Her Garden, a mirror is a spare, dark show, all but one of its dark purple walls adorned with a constellation of dimly lit linocuts. In them, we find Ganesh’s familiar vocabulary drawn from filmi pop culture, Hindu and Buddhist iconography, and Indian comic books, all with a generous dose of DeviantArt. The prints are fine. They’re attractive; nice, even. So is Manuscript (all works 2018), where neon animations (roses, satellites, Bengal School–style eyes) spin over a huge aluminum and raw-silk hand, whose mehendi-like patterning is reflected in the large chalk drawings elsewhere in the space. So, too, is Totem, a monumental sculpture studded with many cyborg femme-leaning faces who sport VR goggles and circuit board patches. But the visual vocabulary of these pieces feels generic to me, an amalgamated pastiche of boilerplate South Asian references repackaged for a white gaze.
Returning to the linocuts, while saris, bindis, and chappals emphasize the South Asian setting, protest scenes, cogwheels, and blazing fists suggest North American radical culture. And is that Ladyland’s rainmaking balloon, its flying cars, Sultana snoozing by an open window? In Ganesh’s fantasy, the heroine lounges in the same wood-and-wicker chair I envisaged, but she is younger and bespectacled, and her room boasts cracked walls and busy tilework. Cyborgific cosmic beings that seem half god, half alien extend Hossain’s text into deep space. Even as they reach across a century for Ladyland, the characters in Ganesh’s reveries are decidedly contemporary.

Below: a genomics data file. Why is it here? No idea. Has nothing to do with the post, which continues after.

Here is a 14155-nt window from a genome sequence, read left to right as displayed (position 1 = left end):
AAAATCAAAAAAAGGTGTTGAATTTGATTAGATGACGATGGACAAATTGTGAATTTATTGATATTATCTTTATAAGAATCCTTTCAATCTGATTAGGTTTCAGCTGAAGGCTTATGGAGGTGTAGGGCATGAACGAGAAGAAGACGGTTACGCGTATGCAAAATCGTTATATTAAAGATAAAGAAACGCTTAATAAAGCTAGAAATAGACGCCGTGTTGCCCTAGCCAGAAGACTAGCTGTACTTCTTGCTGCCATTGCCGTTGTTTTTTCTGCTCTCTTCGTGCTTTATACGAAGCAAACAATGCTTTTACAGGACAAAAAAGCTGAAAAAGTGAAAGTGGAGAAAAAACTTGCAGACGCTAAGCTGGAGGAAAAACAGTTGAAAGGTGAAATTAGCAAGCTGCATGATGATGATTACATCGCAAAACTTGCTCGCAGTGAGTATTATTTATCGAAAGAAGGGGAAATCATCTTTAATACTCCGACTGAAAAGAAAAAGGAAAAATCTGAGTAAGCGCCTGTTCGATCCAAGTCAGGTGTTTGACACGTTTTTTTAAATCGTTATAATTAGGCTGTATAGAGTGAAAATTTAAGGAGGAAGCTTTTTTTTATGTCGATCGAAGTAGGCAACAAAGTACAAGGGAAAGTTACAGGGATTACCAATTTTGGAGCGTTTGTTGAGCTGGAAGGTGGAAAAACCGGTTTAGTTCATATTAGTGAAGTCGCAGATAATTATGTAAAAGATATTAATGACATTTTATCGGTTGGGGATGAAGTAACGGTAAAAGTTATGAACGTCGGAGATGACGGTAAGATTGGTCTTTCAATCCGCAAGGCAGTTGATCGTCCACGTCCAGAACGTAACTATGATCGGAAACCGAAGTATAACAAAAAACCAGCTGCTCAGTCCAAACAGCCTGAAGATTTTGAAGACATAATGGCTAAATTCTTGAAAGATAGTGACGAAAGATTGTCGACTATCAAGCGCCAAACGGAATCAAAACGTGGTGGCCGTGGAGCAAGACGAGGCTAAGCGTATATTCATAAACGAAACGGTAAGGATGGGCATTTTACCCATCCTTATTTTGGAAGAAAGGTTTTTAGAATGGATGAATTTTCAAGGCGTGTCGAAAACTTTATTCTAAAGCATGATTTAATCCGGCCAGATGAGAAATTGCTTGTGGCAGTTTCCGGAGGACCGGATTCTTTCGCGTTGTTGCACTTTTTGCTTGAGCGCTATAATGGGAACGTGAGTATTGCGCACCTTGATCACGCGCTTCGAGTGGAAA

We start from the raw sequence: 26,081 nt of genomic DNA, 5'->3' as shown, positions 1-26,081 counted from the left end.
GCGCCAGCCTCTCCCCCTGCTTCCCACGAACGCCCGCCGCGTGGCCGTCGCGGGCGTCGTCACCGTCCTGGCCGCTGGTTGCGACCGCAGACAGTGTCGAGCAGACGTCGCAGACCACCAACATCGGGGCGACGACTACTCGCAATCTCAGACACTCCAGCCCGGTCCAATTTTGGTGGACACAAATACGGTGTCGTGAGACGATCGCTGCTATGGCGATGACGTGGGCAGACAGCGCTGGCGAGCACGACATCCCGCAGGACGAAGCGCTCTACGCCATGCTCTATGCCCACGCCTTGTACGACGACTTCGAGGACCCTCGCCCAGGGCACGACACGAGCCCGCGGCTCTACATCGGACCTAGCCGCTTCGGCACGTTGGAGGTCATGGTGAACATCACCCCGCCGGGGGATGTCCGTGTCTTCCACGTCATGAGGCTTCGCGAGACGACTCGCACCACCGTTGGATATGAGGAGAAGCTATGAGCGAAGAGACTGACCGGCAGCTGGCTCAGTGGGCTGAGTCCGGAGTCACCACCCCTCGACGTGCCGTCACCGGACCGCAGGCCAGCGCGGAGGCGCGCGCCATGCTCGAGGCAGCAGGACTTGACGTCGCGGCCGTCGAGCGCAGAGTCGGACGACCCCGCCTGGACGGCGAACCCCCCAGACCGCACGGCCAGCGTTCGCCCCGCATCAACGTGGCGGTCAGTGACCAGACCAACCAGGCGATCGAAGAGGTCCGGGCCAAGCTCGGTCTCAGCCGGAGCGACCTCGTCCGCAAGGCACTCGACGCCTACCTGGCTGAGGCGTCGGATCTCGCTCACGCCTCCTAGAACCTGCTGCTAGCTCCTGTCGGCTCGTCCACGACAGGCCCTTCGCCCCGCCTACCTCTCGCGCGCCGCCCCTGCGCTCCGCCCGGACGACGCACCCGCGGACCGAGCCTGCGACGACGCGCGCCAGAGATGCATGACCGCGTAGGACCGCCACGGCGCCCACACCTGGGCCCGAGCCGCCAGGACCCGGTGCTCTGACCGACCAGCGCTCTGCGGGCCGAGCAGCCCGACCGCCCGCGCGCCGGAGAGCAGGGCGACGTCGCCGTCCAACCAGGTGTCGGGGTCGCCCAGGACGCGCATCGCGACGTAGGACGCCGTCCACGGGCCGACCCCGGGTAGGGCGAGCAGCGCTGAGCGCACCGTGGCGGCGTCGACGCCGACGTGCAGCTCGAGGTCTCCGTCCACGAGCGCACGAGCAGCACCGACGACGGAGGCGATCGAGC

When we imagine ourselves in the future, it tends to be in one of two ways. Two currents in contemporary art are Gulf and Sino futurism. Like their early-twentieth-century Italian predecessor, they fetishize technology and speed, and propose frankly authoritarian ethnonationalist futures. Afrofuturism, and by extension indigenous and Chicanx futurisms, meanwhile turn to science fiction in response to a dearth of representation. Strategies include projecting oneself into the future as a means to emancipation in the present, and restaging the moment of colonial encounter that ended in occupation, slavery, or genocide. Even as they might pick out specific identities such as being black, or Native or Mexican American, these futurisms are decidedly pan-Global South, featuring everyone that Curtis Mayfield might have referred to as “darker than blue.” The speculative futures of the Indian subcontinent have—and continue—to range between the two.